SpaceX promotes manned capsule launch towards International Station

Last Saturday (14), four astronauts, three from the United States and one from Japan, left on board a capsule designed by the private company SpaceX for the International Space Station. The group is expected to arrive at its destination on Monday (16).

There was a lot of anticipation around the launch, as the weather did not look very favorable and, in addition, brief delays would have occurred in official planning. The orbit trip is expected to take just over 27 hours. Upon arriving at the International Space Station, also known as ISS (because of the English name), the astronauts will begin a stay that is expected to extend over the next six months.

(Source: Joe Skipper / Reuters / Reproduction)(Source: Joe Skipper / Reuters / Reproduction)Source: Joe Skipper / Reuters

SpaceX: highlights from last Saturday’s launch

Michael S. Hopkins, Shannon Walker and Victor J. Glover, from NASA, and Soichi Noguchi, from Japan, are the astronauts who set out on this international space mission. Michael Hopkins, 51, commander of the mission, commented, about an hour after launch, that the view the crew had of Earth, from where they were, was very beautiful.

During this communication, Hopkins took the opportunity to thank the SpaceX team for all the support offered along that route. It is worth mentioning that Elon Musk’s company was responsible for enabling the launch that took place last Saturday.

(Source: NASA / Reproduction)(Source: NASA / Reproduction)Source: NASA

“It was a tremendous ride,” said Hopkins. He added a comment that stated that all the astronauts present at the SpaceX launch were smiling during the ascent. The commander still serves as a colonel in the United States Space Force, having spent 166 days in orbit between 2013 and 2014.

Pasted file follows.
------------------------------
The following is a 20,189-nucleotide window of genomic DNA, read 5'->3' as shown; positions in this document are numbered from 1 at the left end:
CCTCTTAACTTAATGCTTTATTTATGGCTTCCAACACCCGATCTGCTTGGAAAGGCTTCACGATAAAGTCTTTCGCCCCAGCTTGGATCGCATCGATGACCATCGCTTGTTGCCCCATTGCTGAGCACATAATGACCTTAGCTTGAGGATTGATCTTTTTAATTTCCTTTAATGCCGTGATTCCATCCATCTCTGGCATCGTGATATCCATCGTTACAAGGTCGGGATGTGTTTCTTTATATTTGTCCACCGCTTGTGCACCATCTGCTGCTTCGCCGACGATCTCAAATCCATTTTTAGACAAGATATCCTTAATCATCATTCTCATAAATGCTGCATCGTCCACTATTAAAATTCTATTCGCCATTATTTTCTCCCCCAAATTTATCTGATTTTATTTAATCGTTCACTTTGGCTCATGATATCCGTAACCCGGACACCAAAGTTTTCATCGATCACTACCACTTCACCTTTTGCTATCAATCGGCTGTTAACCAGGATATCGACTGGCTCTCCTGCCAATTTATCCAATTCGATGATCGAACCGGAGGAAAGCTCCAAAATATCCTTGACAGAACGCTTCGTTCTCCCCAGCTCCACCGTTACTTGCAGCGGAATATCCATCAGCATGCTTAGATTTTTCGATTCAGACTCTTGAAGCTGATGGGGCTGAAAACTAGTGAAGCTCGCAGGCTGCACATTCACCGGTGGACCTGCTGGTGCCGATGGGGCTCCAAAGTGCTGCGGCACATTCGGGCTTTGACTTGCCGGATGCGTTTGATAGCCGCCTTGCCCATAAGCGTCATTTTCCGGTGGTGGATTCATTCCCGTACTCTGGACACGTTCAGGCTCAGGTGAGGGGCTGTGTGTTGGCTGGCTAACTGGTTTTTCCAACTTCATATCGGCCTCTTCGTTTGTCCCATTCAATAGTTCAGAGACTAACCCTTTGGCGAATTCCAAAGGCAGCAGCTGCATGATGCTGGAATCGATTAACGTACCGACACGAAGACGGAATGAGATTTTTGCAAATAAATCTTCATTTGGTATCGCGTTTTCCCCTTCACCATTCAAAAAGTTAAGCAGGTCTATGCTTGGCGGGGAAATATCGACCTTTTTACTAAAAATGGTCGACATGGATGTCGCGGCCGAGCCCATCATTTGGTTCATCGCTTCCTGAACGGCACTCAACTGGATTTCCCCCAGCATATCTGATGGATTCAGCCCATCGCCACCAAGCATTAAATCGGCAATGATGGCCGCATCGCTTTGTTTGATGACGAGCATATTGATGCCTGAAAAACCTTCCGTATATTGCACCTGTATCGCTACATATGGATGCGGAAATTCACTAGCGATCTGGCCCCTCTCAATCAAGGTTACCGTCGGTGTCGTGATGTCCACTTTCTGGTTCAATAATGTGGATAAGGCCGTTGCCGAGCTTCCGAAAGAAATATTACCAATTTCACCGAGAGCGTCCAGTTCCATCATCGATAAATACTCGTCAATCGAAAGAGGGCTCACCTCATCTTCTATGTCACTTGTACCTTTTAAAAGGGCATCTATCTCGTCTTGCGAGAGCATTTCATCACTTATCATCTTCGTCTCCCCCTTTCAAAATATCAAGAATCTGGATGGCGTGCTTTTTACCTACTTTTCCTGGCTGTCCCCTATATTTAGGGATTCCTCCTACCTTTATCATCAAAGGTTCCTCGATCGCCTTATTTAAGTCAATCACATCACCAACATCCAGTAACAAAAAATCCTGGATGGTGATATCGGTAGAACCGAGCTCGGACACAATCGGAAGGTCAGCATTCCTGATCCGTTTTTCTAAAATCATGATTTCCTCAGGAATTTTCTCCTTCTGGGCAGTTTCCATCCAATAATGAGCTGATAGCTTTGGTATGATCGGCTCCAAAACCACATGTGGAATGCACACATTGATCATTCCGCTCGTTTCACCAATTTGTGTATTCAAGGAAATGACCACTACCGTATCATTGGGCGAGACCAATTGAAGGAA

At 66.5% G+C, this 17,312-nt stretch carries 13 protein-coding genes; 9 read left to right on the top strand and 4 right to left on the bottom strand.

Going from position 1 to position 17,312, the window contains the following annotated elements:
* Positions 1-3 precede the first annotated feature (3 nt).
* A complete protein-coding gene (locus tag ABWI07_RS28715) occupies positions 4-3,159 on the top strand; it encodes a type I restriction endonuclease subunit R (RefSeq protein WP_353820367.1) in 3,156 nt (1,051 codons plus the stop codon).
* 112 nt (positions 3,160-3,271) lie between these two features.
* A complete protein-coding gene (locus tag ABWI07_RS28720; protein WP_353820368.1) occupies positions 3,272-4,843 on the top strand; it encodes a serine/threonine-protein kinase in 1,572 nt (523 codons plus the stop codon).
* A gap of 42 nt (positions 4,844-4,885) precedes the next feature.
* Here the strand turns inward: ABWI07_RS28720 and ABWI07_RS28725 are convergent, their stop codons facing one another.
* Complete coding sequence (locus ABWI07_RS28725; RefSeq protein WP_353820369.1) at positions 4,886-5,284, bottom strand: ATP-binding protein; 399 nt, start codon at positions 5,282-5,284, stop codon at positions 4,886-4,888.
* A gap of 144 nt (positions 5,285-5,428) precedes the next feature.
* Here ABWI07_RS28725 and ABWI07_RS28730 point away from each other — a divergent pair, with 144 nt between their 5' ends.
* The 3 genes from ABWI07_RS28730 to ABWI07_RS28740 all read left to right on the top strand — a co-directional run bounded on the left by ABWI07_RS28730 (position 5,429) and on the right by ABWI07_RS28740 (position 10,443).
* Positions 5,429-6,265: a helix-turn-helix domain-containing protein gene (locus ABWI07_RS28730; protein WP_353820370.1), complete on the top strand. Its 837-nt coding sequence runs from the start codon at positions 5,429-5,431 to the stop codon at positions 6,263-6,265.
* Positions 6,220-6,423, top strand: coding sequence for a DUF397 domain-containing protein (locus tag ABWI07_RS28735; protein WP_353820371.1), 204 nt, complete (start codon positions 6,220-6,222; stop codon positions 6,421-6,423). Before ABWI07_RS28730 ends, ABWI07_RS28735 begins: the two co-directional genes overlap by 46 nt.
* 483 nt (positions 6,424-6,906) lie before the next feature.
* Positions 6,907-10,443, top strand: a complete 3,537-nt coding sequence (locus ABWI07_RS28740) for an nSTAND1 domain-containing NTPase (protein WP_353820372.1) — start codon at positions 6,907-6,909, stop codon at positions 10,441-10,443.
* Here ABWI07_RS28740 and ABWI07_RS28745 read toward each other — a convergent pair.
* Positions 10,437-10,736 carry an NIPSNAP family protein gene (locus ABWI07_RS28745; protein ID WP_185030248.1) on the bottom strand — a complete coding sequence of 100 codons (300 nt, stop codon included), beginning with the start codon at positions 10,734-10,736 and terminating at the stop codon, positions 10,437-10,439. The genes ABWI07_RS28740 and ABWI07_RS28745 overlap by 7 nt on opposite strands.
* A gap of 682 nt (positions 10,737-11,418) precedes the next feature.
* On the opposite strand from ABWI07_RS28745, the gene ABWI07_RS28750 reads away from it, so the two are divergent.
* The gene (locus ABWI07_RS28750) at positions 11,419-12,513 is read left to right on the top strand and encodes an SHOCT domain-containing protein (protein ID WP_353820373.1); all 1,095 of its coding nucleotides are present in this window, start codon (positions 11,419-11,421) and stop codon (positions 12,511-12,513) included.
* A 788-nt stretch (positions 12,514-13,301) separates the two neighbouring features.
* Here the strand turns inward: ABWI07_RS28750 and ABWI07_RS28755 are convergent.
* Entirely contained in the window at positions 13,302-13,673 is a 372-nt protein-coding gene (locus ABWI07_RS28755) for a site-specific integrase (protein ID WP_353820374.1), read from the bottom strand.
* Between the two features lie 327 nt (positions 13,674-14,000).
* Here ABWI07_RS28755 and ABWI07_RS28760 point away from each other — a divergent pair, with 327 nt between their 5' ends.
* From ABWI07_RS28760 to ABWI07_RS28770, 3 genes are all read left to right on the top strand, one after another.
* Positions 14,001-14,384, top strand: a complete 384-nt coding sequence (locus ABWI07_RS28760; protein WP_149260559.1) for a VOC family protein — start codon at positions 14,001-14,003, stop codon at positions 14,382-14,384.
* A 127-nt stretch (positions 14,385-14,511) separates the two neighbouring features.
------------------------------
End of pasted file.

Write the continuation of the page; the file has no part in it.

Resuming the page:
Astronaut Shannon Walker, 55, passed the ISS in 2010. She also has a PhD in space physics from Rice University. His thesis investigated the interactions that the solar wind has in relation to the atmosphere of the planet Venus.

Completing the American team is Victor Glover, 44, selected in 2013 by NASA to be an astronaut. This is his first space flight, also making history as the first black NASA astronaut to be a member of a mission crew heading to the ISS.

Last but not least, Soichi Noguchi, 55, is an astronaut at JAXA, the Japanese space agency. This is his third trip to space, being known as one of the crew members of the space shuttle Discovery, in 2005.

Scientific and technological advances: will it ever be possible for humanity to travel into space so easily?

The launch promoted by SpaceX, a private company, shows that in the not-so-distant future, no one else will need to depend on government technologies to orbit in space.

Last week, SpaceX even achieved its specific certification that guarantees compliance with the specifications established to regularly take astronauts on space missions. This launch, known as Crew-1, is a regularly scheduled trip to take four crew members for a six-month stay at the International Station.

Upon arriving at their destination, the astronauts will join three others who have been there for some time: Sergey Ryzhikov and Sergey Kud-Sverchkov, from Russia and Kate Rubins, from NASA. Together, they will proceed with several in-depth studies, in addition to maintenance tasks that are essential for the performance of scientific research.

It is worth remembering that this year, SpaceX promoted another manned flight with astronauts Robert Behnken and Douglas Hurley. The two spent about two months at the International Station as short-term crew.

With all these advances, it is impossible not to think that we are increasingly close to taking off as tourists towards space. Axiom Space, for example, plans to take three passengers by the end of 2021 to orbit.

Will this trip be fun?

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